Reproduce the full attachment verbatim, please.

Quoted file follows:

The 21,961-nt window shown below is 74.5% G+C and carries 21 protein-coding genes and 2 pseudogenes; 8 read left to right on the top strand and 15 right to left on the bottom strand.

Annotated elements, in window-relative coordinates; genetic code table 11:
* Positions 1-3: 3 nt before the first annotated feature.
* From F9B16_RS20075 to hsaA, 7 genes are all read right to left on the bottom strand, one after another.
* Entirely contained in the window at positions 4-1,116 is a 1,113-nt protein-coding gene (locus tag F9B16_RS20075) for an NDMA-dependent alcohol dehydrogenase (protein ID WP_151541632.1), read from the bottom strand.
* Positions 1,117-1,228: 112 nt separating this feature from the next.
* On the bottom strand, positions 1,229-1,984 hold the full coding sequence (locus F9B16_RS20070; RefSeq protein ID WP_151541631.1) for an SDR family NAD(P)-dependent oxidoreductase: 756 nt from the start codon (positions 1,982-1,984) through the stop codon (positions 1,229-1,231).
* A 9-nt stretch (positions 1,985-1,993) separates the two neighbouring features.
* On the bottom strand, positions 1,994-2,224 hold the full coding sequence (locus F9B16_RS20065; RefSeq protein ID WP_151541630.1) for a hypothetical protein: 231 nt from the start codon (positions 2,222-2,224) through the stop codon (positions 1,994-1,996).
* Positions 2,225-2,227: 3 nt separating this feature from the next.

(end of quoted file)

The 21,961-nt window shown below is 74.5% G+C and carries 21 protein-coding genes and 2 pseudogenes; 8 read left to right on the top strand and 15 right to left on the bottom strand.

Annotated elements, in window-relative coordinates; genetic code table 11:
* Positions 1-3: 3 nt before the first annotated feature.
* From F9B16_RS20075 to hsaA, 7 genes are all read right to left on the bottom strand, one after another.
* Entirely contained in the window at positions 4-1,116 is a 1,113-nt protein-coding gene (locus tag F9B16_RS20075) for an NDMA-dependent alcohol dehydrogenase (protein ID WP_151541632.1), read from the bottom strand.
* Positions 1,117-1,228: 112 nt separating this feature from the next.
* On the bottom strand, positions 1,229-1,984 hold the full coding sequence (locus F9B16_RS20070; RefSeq protein ID WP_151541631.1) for an SDR family NAD(P)-dependent oxidoreductase: 756 nt from the start codon (positions 1,982-1,984) through the stop codon (positions 1,229-1,231).
* A 9-nt stretch (positions 1,985-1,993) separates the two neighbouring features.
* On the bottom strand, positions 1,994-2,224 hold the full coding sequence (locus F9B16_RS20065; RefSeq protein ID WP_151541630.1) for a hypothetical protein: 231 nt from the start codon (positions 2,222-2,224) through the stop codon (positions 1,994-1,996).
* Positions 2,225-2,227: 3 nt separating this feature from the next.